Wednesday morning: Gail Jones's Provocation
Gail Jones, in her provocation, the next morning, offered us four modest proposals.We understand the irony implicit in the history of modest proposals but I don’t think her proposals were ironic. They were mostly to do with establishing a notion of self that might be capable of constructing a more generous, more complex truth. Her case was partly predicated on childhood as place, in particular the simple improvised cinema back home in her remote village where the adults sat under cover in hierarchies of race and gender but the children were in the open, fully integrated. [I was fascinated by this binary of adult / child since the adults were guilty and comfortable but their children, presumably by adult permission, were exposed and integrating.]
The four proposals were headed in bold as follows (the essential points are summarised)
1. Contradiction: This involved minority discourses, aborigine and workers’ tales, the rural outsiders. The writer works with contradictions,
2. Sticky fingertips: To write is to let fascination rule language. There is (as Bachelard believes) a poetics of space. Houses possess a mythicality, or fictive glamour, something that moves and disturbs us. Malouf uses the term ‘dense affinities’. The child leaves its sticky fingerprints all hover the place. Is writing like conjuring or building a house?
3. Trespass: The idea of the periphery being the centre. There was an aboriginal boy who sat through class carving on a crate. He was an emblem of the ‘radically local’, the trespasser from the periphery who could become the centre. Outside the Blue Streak missile was being tested on his native ground. Who trespasses on what?
4. The dark covering and the parachute: This involved seeing the body as a form of history. Georges Perec refers to the terror of parachute training. The body being cast out of the plane as a metaphor for writing.
These definitions belonged to the realm of the self, or rather to the idea of self as body and location, that could constitute a form of truth.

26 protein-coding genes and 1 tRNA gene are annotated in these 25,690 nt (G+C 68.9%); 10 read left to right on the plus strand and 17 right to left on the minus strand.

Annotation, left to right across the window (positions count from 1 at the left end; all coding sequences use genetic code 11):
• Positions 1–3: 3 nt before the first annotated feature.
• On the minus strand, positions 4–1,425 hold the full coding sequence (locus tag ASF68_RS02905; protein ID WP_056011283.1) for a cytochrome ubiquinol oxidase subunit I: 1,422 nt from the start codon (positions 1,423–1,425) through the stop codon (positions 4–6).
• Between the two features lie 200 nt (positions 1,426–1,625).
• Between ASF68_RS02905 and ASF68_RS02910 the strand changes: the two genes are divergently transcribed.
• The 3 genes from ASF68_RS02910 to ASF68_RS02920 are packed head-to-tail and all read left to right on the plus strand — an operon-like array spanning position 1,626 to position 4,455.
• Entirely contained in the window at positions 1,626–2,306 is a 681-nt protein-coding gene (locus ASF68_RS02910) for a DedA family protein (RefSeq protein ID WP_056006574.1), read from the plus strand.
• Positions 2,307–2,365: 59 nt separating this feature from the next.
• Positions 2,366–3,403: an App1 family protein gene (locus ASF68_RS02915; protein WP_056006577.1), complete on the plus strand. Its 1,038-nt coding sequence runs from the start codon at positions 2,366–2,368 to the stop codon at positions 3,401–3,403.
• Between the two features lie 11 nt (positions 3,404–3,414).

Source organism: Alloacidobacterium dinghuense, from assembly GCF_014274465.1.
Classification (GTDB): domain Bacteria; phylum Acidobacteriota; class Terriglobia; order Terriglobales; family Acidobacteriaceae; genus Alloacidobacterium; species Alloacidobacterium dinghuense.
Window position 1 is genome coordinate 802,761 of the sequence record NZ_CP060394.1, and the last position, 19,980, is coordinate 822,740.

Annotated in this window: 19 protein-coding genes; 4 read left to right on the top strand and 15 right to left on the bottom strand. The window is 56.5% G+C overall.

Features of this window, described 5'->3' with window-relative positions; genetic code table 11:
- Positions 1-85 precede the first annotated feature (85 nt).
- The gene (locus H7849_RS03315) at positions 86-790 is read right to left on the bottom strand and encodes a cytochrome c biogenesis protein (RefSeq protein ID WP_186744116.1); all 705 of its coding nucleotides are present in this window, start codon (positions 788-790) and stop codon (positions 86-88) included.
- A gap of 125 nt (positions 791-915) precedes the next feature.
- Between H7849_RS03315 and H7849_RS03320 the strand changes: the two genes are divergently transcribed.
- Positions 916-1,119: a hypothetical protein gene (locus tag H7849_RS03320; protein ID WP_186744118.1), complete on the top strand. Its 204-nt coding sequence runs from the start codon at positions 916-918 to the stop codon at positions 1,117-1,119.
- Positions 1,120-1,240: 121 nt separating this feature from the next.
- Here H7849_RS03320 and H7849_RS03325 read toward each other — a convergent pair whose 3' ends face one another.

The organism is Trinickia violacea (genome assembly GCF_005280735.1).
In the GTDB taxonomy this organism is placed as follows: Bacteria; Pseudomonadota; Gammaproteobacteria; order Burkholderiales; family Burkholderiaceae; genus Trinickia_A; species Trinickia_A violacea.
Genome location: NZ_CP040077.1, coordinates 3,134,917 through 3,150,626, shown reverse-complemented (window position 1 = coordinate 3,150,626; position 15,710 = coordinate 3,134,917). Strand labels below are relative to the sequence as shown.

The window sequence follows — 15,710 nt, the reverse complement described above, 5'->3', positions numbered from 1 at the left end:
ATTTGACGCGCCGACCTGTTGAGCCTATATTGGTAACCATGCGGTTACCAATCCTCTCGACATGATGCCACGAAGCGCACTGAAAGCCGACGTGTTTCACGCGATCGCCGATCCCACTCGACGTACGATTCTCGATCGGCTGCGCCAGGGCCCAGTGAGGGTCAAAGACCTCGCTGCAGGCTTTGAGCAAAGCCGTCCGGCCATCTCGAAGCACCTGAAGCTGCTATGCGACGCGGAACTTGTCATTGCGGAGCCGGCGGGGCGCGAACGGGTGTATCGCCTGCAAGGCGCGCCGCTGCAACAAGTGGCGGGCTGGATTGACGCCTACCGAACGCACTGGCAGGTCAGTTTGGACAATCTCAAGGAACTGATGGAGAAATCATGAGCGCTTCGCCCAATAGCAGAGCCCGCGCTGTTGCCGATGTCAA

The word permission arose at that point and stayed with us as a wakeful companion throughout the morning. There was ‘out there’ - or perhaps ‘in here’ - a fairer, more compassionate truth, where the children in the exposed part of the rough-and-ready auditorium, might trespass onto adult territory, and the aboriginal boy drawing diagrams on his crate might enter the covered space so that we might reorientate ourselves around him. The Blue Streak missile would still be the Blue Streak missile.
[Was it possible then that Nancy’s redemption (in John’s provocation) might come by a darker route under a darker covering, as an aboriginal boy, her / his sticky fingerprints the articulations of parachuting body. Those dense affinities about which I enquired would then be bodily and locational. The space, both inner and outer, would be dense with a new idea of the self as an intimate space.]
We discussed the self as metaphor a while and talked about the way stories might unconsciously enact key childhood memories and about the way mask might be a way of approaching the kind of intimacy outlined in Gail’s presentation. Teju talked about childhood as a body, but that in reading it wasn’t physical presence that was desired but disembodiment: the mind, and writing itself, being perhaps curiously bodiless, We don’t necessarily want the writer bending over us, his or her breath hot on our necks. But it was also pointed out that children don’t expressly want to be children, that they might, on the contrary, prefer to be adults, if only because they perceive adults to be the controllers of both children’s lives and their own lives. And as Gillian noted, the lives of those in puberty are less prone to memory and interpretation.
Robin Hemley made a point about the difference between adulthood and childhood in the next session that is actually pertinent to this. He told the anecdote of the adult intruding on a children’s game of space rockets, asking if he might join in and go to the moon with them, and how the children stared back at him horrified, replying in effect: You do know we are not actually going to the moon?
[I thought that was a complex story interpretable in at least three different ways but it certainly pointed to the existence of two different worlds: the children in the exposed integrated area, the adults at the back.]
Childhood was the last time, suggested Eleanor, when we can wear a stetson and fight with a light-sabre (not her precise analogy but very close) where, in effect, we can enjoy paradox without contradiction.
Gail's provocation was psychologically the most complex of the five - complexity was what she herself said she desired - and seemed to me, in that sense, to deal more with poetry than with the general run of novels. If the novel is about what happens and poetry is, as Auden suggested, about a way of happening; or, to put it another way, novels are about consequences while poems are about presences, her presentation was more concerned with presences and ways of happening.
Essentially, I think, she was talking about writing as a form of social healing through a reorientation of the self. It was particularly the term dense affinities (Malouf's term, I know) that struck me. I was looking to define what the phrase meant but couldn't quite, not without metaphors. But then the cinema, the fingertips so dense with sticky affinities, the carved crate and the parachute, however real and concrete, were being invoked as metaphors. That is the condition of poetry: nothing in poetry is not metaphor.